Weather has helped prolong colour show
There has been no shortage of garden colour in recent weeks. Deciduous trees and shrubs have played their part, and reasonable weather has helped prolong late summer border displays.
A collection of hardy Fuchsia magellanica, with tubes of white, red and shades of pink, have excelled themselves this autumn. There are also group plantings of fuchsia ‘Genii’, whose pale green foliage turns almost golden in late autumn. Softwood stem cuttings are taken from them each year to retain vigorous plants. We secure continuity of bloom by pruning some severely after leaf fall, others lightly.
There’s a huge crop of red-purple berries on the shrubby Leycesteria formosa this year. They’re visually attractive to us, but appetisingly so for the resident blackbirds. The stems are hollow inside and do root from hardwood cuttings but, thanks to the birds, seedlings spring up everywhere. Showy, pink flower spikes of Calluna vulgaris have now faded, but groups of winter heathers ( Erica carnea) are showing masses of buds. We’ve been picking and storing apples since early September, and the large autumn raspberries are still providing the occasional serving for breakfast. Winter cabbages, sprouts and leeks are growing strongly in the vegetable beds, and perpetual spinach has responded to a severe trim with hedge clippers with succulent new leaves.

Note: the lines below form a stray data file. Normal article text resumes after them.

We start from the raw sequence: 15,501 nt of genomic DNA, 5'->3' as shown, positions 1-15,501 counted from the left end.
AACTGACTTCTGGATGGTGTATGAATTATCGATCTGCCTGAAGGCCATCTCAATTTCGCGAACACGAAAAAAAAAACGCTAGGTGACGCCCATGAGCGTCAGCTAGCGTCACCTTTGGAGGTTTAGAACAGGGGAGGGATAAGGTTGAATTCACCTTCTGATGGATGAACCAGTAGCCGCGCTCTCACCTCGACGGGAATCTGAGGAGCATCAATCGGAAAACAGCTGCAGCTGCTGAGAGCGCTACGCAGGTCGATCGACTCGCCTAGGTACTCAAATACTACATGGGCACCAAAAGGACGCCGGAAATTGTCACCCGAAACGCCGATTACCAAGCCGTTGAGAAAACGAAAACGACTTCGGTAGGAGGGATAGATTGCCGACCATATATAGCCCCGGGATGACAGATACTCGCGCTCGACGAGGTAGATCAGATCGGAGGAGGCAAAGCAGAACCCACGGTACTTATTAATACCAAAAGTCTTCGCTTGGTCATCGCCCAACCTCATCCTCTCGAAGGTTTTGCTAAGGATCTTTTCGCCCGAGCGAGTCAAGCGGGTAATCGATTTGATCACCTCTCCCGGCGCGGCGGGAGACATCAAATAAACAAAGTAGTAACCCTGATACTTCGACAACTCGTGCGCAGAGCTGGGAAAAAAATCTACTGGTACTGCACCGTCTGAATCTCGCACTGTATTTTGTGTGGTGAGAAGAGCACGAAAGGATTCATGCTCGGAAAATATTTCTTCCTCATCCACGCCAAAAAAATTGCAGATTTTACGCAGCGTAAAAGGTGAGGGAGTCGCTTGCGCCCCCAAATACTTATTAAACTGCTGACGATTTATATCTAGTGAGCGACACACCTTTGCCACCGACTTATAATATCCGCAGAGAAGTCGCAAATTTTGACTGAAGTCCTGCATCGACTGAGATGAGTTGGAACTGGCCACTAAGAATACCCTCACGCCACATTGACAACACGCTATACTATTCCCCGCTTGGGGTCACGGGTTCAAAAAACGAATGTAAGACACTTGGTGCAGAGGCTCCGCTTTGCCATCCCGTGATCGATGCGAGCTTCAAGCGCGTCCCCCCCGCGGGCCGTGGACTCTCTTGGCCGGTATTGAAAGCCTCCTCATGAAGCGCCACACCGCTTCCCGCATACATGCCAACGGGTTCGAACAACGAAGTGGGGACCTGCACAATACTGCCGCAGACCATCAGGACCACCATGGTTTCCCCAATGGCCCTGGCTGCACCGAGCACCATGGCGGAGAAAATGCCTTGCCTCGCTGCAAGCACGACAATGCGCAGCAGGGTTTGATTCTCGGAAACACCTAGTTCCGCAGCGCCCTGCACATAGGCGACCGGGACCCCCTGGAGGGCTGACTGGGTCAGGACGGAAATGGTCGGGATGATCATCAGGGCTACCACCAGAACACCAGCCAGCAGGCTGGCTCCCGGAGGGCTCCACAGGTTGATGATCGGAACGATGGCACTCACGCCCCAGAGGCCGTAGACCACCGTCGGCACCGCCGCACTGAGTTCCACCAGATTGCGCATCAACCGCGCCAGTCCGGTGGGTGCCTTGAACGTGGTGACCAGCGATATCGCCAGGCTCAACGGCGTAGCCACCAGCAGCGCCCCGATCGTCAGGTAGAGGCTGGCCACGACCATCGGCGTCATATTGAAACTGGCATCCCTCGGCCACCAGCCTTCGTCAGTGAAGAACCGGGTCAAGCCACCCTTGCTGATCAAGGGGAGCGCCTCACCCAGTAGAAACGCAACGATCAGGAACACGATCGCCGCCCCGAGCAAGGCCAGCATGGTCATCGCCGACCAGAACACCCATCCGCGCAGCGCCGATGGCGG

Several early chrysanths that were still in bud outdoors, have been lifted with a good rootball and transferred to bloom in the calm base of a greenhouse border. Meanwhile, two cell trays of leaf lettuce, ‘Salad Bowl’ and ‘Lollo Rossa’, have germinated and will be planted in the border. Then we can enjoy fresh lettuce on a cut-and-come-again basis over winter.
Drooping blooms of Leycesteria formosa turn into appealing berries
Apples ‘Braeburn’ and ‘Redlove’ are healthy and numerous
Creamy-pink chrysanths flower freely
A garden full of unusual plants and a big collection of fruit and vegetables in Alnwick, Northumberland.